Coming from the world enduro in Chile, my confidence was high. A 3rd place finish in U21 Men meant I was carrying momentum into the next round, and after a long off season of training, it was good to know I had the speed to be at the top. However, preceding Chile, I had been full of nerves and self doubt: Was I fit enough? Had I trained enough? Did my competition train harder and were they faster? I quickly found myself lost and climbing deeper into a weird mindset that, upon reflection, may have actually been beneficial to my racing. The uneasiness forced me to do everything in my power to ride as fast as I could; I hydrated properly, practiced smartly, prepped my bike perfectly. Everything was dialed in. But Colombia felt a bit different. I don’t know if my body was tired from back-to-back races or if I was struggling with being away from home, but something felt off. I hydrated the same, made sure my bike was dialed, everything I had done the week prior. Yet still, I didn’t feel on it as I had the week before. Maybe my racing thrives on the insecurity that I'm slow?
We arrived in Pereira Airport in Colombia on Tuesday, and for most of the flight I was anxious my bike wouldn’t arrive. I had checked it in back in Chile with around 60 other bikes, and I figured it was unlikely my bike would be chosen to be put on the plane. Even after heckling the check-in assistant for a priority tag, I felt uneasy. Luckily, it showed up on the other end, along with the rest of my luggage. It was a huge relief, to say the least.
The first things I noticed when leaving the airport were the humidity, heat, and classic South American tight-loose style. While packed tightly into the shuttle and sticking to the sweaty arms of my fellow teammates, I stared out the window with fascination. Sketchy motorcycles stacked full of families, plumbing supplies, groceries, or the occasional chicken flew past us on either side. It was a shit show, yes, but the chaos of motorbikes and cars almost felt fraternal. As if to join in with his brothers, our shuttle driver began speeding down the other lane to pass slower cars, dipping into the correct lane split seconds before a would-be head on collision. After an hour and a half of near death experiences, we made it to Manizales.
Manizales was the opposite of what I expected. My eyes were met with a relatively western town, as if a piece of San Francisco had been dropped in the middle of a rainforest, had fewer building safety codes, and more street vendors. However, when I later explored more and rode slightly outside of the city, I was met with more poverty. The juxtaposition of racers and shacks made me more uncomfortable that I would have anticipated. I wasn’t uncomfortable because I was seeing poverty, or because I felt unsafe. Instead, I was met with a harsh realization. I realized how fortunate we all were. Having the opportunity to ride bikes and travel the world, having the opportunity to have had a bike to start riding, to have had parents who could afford to take me to local races. If I had grown up like the majority of the world, like the majority of the people I saw living in the outskirts of Manizales, I would never be in the position I am today. Put simply, this trip gave me perspective.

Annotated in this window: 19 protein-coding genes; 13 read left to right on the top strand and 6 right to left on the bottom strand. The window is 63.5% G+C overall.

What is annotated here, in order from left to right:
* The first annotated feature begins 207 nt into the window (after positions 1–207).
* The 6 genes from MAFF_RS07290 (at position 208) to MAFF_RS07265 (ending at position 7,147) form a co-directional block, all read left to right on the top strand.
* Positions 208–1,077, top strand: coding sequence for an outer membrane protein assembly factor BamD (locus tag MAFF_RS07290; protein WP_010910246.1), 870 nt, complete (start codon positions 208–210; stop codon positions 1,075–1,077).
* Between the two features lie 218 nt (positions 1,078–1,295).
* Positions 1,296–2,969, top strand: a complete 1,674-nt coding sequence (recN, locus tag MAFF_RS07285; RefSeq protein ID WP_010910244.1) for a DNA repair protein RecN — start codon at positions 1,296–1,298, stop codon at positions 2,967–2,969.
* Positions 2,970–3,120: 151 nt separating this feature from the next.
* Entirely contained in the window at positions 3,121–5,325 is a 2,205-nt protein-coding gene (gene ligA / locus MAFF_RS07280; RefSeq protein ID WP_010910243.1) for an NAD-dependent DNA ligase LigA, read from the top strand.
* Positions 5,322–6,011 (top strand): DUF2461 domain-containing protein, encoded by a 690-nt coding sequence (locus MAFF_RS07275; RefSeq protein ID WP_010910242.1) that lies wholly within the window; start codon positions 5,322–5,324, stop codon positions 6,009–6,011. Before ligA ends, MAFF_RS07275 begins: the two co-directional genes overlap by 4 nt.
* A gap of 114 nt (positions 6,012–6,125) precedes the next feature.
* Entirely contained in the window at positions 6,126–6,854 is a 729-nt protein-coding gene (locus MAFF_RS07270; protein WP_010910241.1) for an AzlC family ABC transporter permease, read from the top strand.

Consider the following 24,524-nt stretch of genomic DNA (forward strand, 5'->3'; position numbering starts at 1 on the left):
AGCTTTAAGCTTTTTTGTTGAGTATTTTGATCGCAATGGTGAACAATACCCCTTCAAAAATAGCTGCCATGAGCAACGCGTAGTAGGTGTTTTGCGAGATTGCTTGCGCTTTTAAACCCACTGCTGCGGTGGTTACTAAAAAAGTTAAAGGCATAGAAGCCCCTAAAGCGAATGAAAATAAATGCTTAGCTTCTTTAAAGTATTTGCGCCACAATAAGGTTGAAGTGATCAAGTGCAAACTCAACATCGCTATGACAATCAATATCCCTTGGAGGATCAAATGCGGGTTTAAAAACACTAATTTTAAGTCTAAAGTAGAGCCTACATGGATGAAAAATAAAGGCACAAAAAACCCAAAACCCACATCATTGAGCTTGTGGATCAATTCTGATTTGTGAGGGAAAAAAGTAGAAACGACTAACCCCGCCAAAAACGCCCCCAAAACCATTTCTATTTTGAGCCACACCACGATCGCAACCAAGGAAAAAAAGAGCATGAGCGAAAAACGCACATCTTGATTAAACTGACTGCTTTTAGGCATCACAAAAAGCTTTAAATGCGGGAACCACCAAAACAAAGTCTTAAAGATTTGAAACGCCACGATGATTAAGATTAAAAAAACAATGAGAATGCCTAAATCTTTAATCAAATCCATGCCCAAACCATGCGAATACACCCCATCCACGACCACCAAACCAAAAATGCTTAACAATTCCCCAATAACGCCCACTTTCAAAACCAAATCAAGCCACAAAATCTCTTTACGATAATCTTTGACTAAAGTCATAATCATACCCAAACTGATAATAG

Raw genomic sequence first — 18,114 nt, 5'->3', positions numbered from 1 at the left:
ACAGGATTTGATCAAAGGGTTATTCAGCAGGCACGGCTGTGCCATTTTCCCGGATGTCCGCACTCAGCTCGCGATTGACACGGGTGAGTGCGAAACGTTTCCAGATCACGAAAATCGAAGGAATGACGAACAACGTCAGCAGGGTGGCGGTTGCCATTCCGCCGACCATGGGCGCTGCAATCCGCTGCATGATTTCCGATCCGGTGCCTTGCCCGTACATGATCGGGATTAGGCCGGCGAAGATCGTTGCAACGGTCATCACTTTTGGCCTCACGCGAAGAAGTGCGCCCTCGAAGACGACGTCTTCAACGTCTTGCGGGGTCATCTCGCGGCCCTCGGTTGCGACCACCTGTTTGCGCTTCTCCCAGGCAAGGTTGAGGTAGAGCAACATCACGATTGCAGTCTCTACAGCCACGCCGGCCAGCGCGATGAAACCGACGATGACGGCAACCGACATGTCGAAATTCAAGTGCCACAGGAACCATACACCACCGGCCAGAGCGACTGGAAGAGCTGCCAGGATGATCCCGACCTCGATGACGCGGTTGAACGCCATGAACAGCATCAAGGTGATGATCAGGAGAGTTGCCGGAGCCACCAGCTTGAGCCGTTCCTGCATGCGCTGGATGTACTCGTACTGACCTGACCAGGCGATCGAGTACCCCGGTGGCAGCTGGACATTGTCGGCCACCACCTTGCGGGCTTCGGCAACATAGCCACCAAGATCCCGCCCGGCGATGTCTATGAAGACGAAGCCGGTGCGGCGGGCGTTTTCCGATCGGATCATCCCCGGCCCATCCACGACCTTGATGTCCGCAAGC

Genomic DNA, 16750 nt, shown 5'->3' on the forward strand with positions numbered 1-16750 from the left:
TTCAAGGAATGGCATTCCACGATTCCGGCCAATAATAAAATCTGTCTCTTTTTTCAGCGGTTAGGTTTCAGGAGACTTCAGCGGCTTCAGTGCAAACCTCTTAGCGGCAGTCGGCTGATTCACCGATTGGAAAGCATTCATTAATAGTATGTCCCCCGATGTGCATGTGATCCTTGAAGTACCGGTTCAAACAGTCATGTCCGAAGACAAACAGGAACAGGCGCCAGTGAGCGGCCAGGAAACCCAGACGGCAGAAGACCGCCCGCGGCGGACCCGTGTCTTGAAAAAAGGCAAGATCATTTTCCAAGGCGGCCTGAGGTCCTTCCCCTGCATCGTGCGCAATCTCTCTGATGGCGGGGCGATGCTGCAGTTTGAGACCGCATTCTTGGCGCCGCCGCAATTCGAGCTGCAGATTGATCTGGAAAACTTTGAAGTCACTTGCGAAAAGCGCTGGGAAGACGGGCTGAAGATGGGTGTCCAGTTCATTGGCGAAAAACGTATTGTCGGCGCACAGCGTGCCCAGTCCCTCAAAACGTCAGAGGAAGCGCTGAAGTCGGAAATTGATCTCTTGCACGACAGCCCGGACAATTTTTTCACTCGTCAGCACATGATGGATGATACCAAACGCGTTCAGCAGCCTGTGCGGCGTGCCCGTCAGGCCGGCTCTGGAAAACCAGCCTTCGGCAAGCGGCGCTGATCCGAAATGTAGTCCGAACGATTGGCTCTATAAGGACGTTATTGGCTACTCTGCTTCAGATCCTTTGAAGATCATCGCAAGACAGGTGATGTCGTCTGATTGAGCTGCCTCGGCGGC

Practice rolled around on the Friday, and I was stoked to get going on this foreign dirt. High levels of stoke remained, but began to be tainted by an ever-growing feeling of concern. During my first lap, I crashed 3 times. Second stage, 2 times. The day continued in this fashion. I couldn’t figure out how to ride the slick dirt. I felt like I was riding fast when upright, but out of nowhere I would lose the front end, or the back would swing out from under me. I tried riding lower tire pressure but had no success. I thought I knew how to ride mud, but this was a different level all together. Maybe I need to go spend an off season in England.
After raining all night, race day rolled through. Knowing I wasn’t confident on these trails, my strategy was to ride super mellow. I figured riding slow to a 10th was better than a DNF from crashing. This strategy didn’t really work. The trails were absolutely destroyed after a full night of rain and 500 riders practicing them. Ruts deeper than my cranks ran down the entire trail, and tricky conditions meant us U21 men were catching Master 40+ men. After riding for a minute down the stage, I rode straight into a Master 40+ guy's bike, forcing me to get off and run up a climb in the stage. This continued down the rest of the track after I caught two others.
Frustrated but determined to finish the day, I kept going even though I knew I was going to be off the back. The next few stages were littered with crashes as I struggled to negotiate with the mud, and after bending my derailleur with a crash, I went full survival mode. I bent it back but it still didn’t want to really shift, so I decided to just chill for the rest of the day. I finished up the race, but not in the fashion I would’ve liked. Even though this race didn’t go my way, I had a blast attempting to negotiate with the muddy ruts, and learned a ton in the process. While I'm shooting for a top 3 spot in the U21 overall, I'm also gaining experience before my first elite season next year. So while disappointed, I'm not too upset with my performance last weekend. It happens, it's racing, and I learned a ton in the process. At the end of the day we’re all just riding bikes in cool places, and I need to remember that. It’s easy as an athlete to get caught up with results and to not realize the great life you are living. This trip really helped put things in perspective for me, and I'm grateful for that.